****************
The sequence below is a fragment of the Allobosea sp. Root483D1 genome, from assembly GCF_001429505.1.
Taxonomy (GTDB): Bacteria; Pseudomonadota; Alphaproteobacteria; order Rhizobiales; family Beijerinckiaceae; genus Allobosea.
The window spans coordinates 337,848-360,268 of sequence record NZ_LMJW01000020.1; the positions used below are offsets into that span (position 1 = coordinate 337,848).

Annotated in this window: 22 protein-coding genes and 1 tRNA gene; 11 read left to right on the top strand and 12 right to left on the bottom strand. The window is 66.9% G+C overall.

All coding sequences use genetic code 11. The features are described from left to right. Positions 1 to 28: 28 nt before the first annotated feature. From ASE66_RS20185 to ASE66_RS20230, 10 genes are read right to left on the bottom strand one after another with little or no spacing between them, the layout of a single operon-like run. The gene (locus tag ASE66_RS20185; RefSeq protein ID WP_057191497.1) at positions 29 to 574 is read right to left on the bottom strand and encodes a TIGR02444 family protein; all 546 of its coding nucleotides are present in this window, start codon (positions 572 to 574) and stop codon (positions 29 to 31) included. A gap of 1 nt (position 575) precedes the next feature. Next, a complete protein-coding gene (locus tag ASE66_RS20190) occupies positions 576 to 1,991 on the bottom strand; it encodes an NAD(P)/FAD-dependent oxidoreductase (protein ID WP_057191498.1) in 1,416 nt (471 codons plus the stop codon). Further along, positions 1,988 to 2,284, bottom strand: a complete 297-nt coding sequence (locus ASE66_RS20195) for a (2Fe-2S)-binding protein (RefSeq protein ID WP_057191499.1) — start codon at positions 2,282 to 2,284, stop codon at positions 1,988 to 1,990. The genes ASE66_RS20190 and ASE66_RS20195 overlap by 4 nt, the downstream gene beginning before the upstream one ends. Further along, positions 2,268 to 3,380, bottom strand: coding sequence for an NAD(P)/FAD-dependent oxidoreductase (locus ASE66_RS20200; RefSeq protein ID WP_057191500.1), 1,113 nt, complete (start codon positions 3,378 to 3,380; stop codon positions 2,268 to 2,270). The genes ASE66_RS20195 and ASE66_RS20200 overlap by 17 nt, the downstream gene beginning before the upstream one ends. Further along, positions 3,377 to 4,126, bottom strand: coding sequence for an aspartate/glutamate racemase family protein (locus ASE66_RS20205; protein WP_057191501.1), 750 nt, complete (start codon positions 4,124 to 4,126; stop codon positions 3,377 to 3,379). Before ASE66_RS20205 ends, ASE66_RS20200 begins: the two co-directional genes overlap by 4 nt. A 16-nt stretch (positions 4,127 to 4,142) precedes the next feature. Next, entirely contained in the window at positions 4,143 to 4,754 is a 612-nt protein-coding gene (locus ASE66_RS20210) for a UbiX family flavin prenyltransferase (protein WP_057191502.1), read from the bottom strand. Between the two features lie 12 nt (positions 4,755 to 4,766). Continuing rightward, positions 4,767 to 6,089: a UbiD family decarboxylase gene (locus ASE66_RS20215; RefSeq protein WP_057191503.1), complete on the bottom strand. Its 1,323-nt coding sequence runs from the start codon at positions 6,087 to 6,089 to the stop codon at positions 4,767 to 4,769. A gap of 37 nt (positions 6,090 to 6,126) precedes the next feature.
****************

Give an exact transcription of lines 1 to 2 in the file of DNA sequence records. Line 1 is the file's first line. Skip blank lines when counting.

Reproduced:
The sequence below is a fragment of the Allobosea sp. Root483D1 genome, from assembly GCF_001429505.1.
Taxonomy (GTDB): Bacteria; Pseudomonadota; Alphaproteobacteria; order Rhizobiales; family Beijerinckiaceae; genus Allobosea.